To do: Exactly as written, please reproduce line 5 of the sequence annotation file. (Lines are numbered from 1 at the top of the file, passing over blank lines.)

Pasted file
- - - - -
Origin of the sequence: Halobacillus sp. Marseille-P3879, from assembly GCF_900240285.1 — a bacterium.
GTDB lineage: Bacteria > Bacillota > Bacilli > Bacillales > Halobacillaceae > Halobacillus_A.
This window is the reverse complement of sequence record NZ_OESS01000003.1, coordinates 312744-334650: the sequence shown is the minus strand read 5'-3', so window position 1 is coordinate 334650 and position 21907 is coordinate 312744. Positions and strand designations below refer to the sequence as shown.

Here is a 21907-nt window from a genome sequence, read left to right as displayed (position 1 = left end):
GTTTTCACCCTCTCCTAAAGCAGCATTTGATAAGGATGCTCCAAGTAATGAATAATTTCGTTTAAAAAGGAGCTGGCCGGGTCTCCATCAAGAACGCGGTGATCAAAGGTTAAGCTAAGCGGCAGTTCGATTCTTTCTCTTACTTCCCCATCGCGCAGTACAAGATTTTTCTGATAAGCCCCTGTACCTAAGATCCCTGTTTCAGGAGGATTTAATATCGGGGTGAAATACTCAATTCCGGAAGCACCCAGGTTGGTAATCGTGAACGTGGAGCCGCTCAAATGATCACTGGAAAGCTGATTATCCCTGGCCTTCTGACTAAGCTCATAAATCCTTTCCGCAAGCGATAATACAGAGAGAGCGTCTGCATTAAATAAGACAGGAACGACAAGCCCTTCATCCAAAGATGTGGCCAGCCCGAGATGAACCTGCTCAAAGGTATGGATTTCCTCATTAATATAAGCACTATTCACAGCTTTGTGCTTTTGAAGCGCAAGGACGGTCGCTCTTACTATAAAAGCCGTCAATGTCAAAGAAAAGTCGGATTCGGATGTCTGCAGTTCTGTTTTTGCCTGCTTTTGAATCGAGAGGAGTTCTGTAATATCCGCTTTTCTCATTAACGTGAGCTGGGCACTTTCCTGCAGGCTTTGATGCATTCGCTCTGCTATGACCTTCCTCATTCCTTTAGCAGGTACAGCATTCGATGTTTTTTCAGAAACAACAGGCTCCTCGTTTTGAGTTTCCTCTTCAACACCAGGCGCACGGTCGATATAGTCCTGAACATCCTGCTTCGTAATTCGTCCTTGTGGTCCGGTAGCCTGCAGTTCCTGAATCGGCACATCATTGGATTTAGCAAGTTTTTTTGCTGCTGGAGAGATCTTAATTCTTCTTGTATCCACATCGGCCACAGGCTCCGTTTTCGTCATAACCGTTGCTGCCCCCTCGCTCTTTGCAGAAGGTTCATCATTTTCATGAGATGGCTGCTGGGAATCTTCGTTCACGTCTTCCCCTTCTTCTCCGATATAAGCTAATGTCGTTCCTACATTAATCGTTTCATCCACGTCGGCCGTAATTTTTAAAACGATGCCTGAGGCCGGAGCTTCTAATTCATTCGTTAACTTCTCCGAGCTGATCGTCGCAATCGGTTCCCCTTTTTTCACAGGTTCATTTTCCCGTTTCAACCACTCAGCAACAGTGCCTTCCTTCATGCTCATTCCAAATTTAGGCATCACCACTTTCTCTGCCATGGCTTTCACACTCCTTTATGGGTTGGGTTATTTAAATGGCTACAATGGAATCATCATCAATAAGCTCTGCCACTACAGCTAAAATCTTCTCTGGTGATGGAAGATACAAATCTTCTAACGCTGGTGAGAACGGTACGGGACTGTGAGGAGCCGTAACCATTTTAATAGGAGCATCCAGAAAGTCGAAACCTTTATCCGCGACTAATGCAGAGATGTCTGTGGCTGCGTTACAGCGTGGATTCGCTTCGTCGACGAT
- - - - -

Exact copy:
GTTTTCACCCTCTCCTAAAGCAGCATTTGATAAGGATGCTCCAAGTAATGAATAATTTCGTTTAAAAAGGAGCTGGCCGGGTCTCCATCAAGAACGCGGTGATCAAAGGTTAAGCTAAGCGGCAGTTCGATTCTTTCTCTTACTTCCCCATCGCGCAGTACAAGATTTTTCTGATAAGCCCCTGTACCTAAGATCCCTGTTTCAGGAGGATTTAATATCGGGGTGAAATACTCAATTCCGGAAGCACCCAGGTTGGTAATCGTGAACGTGGAGCCGCTCAAATGATCACTGGAAAGCTGATTATCCCTGGCCTTCTGACTAAGCTCATAAATCCTTTCCGCAAGCGATAATACAGAGAGAGCGTCTGCATTAAATAAGACAGGAACGACAAGCCCTTCATCCAAAGATGTGGCCAGCCCGAGATGAACCTGCTCAAAGGTATGGATTTCCTCATTAATATAAGCACTATTCACAGCTTTGTGCTTTTGAAGCGCAAGGACGGTCGCTCTTACTATAAAAGCCGTCAATGTCAAAGAAAAGTCGGATTCGGATGTCTGCAGTTCTGTTTTTGCCTGCTTTTGAATCGAGAGGAGTTCTGTAATATCCGCTTTTCTCATTAACGTGAGCTGGGCACTTTCCTGCAGGCTTTGATGCATTCGCTCTGCTATGACCTTCCTCATTCCTTTAGCAGGTACAGCATTCGATGTTTTTTCAGAAACAACAGGCTCCTCGTTTTGAGTTTCCTCTTCAACACCAGGCGCACGGTCGATATAGTCCTGAACATCCTGCTTCGTAATTCGTCCTTGTGGTCCGGTAGCCTGCAGTTCCTGAATCGGCACATCATTGGATTTAGCAAGTTTTTTTGCTGCTGGAGAGATCTTAATTCTTCTTGTATCCACATCGGCCACAGGCTCCGTTTTCGTCATAACCGTTGCTGCCCCCTCGCTCTTTGCAGAAGGTTCATCATTTTCATGAGATGGCTGCTGGGAATCTTCGTTCACGTCTTCCCCTTCTTCTCCGATATAAGCTAATGTCGTTCCTACATTAATCGTTTCATCCACGTCGGCCGTAATTTTTAAAACGATGCCTGAGGCCGGAGCTTCTAATTCATTCGTTAACTTCTCCGAGCTGATCGTCGCAATCGGTTCCCCTTTTTTCACAGGTTCATTTTCCCGTTTCAACCACTCAGCAACAGTGCCTTCCTTCATGCTCATTCCAAATTTAGGCATCACCACTTTCTCTGCCATGGCTTTCACACTCCTTTATGGGTTGGGTTATTTAAATGGCTACAATGGAATCATCATCAATAAGCTCTGCCACTACAGCTAAAATCTTCTCTGGTGATGGAAGATACAAATCTTCTAACGCTGGTGAGAACGGTACGGGACTGTGAGGAGCCGTAACCATTTTAATAGGAGCATCCAGAAAGTCGAAACCTTTATCCGCGACTAATGCAGAGATGTCTGTGGCTGCGTTACAGCGTGGATTCGCTTCGTCGACGAT